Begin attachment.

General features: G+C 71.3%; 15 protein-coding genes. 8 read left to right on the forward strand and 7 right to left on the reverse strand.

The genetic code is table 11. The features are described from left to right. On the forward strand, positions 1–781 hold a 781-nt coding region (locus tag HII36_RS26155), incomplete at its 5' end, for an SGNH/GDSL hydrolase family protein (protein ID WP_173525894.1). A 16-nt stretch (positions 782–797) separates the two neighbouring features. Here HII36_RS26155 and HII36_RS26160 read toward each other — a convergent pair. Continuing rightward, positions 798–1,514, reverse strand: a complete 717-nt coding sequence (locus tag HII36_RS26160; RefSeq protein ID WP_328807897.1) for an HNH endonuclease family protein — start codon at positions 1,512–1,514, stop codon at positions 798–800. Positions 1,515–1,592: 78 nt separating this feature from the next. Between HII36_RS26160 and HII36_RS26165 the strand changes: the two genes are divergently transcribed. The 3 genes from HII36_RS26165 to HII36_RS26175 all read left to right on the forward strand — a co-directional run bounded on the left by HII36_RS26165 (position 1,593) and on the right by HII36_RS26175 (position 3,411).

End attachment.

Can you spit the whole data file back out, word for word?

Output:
General features: G+C 71.3%; 15 protein-coding genes. 8 read left to right on the forward strand and 7 right to left on the reverse strand.

The genetic code is table 11. The features are described from left to right. On the forward strand, positions 1–781 hold a 781-nt coding region (locus tag HII36_RS26155), incomplete at its 5' end, for an SGNH/GDSL hydrolase family protein (protein ID WP_173525894.1). A 16-nt stretch (positions 782–797) separates the two neighbouring features. Here HII36_RS26155 and HII36_RS26160 read toward each other — a convergent pair. Continuing rightward, positions 798–1,514, reverse strand: a complete 717-nt coding sequence (locus tag HII36_RS26160; RefSeq protein ID WP_328807897.1) for an HNH endonuclease family protein — start codon at positions 1,512–1,514, stop codon at positions 798–800. Positions 1,515–1,592: 78 nt separating this feature from the next. Between HII36_RS26160 and HII36_RS26165 the strand changes: the two genes are divergently transcribed. The 3 genes from HII36_RS26165 to HII36_RS26175 all read left to right on the forward strand — a co-directional run bounded on the left by HII36_RS26165 (position 1,593) and on the right by HII36_RS26175 (position 3,411).